In the second installment of a planned trilogy, Cusk builds on the strengths of Outline (2015) and deepens them by giving her narrator a more human presence.
Once again, Cusk’s novel progresses through stories shared with the narrator by various people in her life; their arias of disconnection, fear, and loss swell toward a sorrowful climax that nonetheless contains both humor and hope. But this time, Faye (we actually learn her name, though it’s only used once) is more inclined to respond with musings of her own, more willing to share her history and—at least elliptically—her emotions. Following a divorce, she's moved to London with her two sons, though the crummy state of the council flat she bought necessitates repairs that send the boys to live with their neglectful father for a bit. They make reproachful phone calls while she's appearing at a book festival and visiting a cousin in the countryside, reinforcing her feelings of powerlessness and drift. It’s no accident that the book opens with an email from an astrologer; Faye sardonically notes that it's a computer-generated algorithm, but she pays nonetheless to get a reading about the “major transit…due to occur shortly in [her] sky.” She’s not the only one to feel in the grip of malevolent destiny. From the real estate agent who bemoans his clients’ blindness to “the decree of fate” to the cousin who proclaims that “fate…is only truth in its natural state,” Cusk’s characters disclaim personal responsibility even as they upend their lives. Only Faye seems willing to face up to the consequences of her actions, which is perhaps why she is offered, however tentatively, a chance for new love.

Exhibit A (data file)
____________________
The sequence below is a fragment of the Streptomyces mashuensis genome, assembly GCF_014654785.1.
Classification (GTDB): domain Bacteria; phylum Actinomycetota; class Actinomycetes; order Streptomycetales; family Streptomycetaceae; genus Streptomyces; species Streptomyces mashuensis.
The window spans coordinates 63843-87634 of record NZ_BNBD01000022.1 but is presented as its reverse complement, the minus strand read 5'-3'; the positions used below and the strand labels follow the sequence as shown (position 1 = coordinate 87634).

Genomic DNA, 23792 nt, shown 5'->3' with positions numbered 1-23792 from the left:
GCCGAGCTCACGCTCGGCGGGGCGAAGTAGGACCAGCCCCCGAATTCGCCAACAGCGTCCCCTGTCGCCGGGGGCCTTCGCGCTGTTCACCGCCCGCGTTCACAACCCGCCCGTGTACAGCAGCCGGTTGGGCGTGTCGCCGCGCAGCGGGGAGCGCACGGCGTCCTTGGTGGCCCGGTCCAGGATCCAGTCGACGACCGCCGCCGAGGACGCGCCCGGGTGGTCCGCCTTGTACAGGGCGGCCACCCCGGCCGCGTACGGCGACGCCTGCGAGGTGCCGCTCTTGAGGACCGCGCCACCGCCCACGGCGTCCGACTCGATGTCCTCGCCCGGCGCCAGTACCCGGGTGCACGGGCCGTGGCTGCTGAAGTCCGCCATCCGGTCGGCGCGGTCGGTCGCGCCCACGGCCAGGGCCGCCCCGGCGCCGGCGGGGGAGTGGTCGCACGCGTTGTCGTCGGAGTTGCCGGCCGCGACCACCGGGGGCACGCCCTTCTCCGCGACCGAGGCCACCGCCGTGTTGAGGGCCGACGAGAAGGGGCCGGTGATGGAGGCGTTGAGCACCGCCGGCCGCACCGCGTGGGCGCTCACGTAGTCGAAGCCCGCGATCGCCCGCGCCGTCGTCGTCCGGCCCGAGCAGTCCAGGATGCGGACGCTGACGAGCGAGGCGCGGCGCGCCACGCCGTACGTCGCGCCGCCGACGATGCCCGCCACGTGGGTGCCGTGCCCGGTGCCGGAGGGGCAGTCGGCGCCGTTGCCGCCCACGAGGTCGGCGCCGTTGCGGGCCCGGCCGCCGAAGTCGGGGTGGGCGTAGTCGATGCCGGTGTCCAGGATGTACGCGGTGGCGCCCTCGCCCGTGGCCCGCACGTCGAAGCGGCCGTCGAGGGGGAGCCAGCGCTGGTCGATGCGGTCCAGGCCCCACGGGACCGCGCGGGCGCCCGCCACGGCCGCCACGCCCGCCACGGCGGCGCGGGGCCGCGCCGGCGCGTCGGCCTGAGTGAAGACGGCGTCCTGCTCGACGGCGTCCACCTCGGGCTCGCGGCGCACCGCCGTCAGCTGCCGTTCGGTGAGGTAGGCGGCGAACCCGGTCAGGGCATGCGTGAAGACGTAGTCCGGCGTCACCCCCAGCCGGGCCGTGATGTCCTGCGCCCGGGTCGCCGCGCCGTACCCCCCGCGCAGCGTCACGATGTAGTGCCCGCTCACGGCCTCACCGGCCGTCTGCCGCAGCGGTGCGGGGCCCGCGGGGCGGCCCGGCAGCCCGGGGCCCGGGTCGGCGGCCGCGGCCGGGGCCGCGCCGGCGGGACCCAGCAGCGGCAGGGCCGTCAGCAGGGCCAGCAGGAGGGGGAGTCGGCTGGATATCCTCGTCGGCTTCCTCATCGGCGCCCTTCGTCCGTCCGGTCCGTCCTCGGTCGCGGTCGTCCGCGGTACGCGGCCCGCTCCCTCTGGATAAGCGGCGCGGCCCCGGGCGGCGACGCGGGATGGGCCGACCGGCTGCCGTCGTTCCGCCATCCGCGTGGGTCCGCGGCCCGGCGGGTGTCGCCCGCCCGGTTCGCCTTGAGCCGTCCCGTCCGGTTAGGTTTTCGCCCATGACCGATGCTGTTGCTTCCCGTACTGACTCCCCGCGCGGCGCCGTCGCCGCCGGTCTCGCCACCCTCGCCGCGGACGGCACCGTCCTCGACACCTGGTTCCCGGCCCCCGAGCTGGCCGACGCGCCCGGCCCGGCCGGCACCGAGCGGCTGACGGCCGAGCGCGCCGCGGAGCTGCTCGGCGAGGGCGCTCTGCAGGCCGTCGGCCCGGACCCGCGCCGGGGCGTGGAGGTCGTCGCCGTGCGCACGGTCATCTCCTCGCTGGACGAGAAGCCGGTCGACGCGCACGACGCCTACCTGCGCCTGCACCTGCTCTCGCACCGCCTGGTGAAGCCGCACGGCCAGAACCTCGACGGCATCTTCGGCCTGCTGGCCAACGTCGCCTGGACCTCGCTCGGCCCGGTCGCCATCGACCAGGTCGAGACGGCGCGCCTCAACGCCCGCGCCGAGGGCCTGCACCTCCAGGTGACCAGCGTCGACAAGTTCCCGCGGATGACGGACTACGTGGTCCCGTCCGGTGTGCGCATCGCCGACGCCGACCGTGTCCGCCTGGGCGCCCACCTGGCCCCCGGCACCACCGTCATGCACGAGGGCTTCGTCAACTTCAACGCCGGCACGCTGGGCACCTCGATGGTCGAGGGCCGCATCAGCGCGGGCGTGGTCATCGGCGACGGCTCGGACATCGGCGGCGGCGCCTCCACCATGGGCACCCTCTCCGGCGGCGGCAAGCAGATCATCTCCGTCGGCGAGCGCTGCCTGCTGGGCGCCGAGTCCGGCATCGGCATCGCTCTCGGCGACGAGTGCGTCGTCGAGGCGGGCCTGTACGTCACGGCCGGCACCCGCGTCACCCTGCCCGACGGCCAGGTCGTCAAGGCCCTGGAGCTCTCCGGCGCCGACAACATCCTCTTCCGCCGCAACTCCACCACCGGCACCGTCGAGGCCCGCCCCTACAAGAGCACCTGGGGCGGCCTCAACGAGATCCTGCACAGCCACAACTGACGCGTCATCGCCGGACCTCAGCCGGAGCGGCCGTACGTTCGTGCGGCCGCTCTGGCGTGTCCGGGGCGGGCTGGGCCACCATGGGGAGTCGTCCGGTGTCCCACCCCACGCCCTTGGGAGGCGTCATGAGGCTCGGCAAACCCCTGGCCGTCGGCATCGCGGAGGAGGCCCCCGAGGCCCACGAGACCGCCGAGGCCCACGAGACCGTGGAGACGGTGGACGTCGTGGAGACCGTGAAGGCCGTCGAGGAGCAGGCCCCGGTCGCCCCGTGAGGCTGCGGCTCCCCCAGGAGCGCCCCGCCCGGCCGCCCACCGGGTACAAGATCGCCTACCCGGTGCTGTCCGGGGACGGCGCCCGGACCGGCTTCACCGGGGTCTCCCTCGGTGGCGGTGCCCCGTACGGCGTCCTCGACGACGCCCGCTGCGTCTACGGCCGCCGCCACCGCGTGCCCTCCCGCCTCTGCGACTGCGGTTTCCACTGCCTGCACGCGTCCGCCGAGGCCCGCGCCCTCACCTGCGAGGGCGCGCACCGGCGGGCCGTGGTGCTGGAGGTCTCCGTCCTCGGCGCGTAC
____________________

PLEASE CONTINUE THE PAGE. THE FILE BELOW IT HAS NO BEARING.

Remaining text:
Brilliantly written and structured, which is nothing new from this superlatively gifted writer, but with a chastened empathy for human weakness that was absent from her last two novels. Its return is most welcome.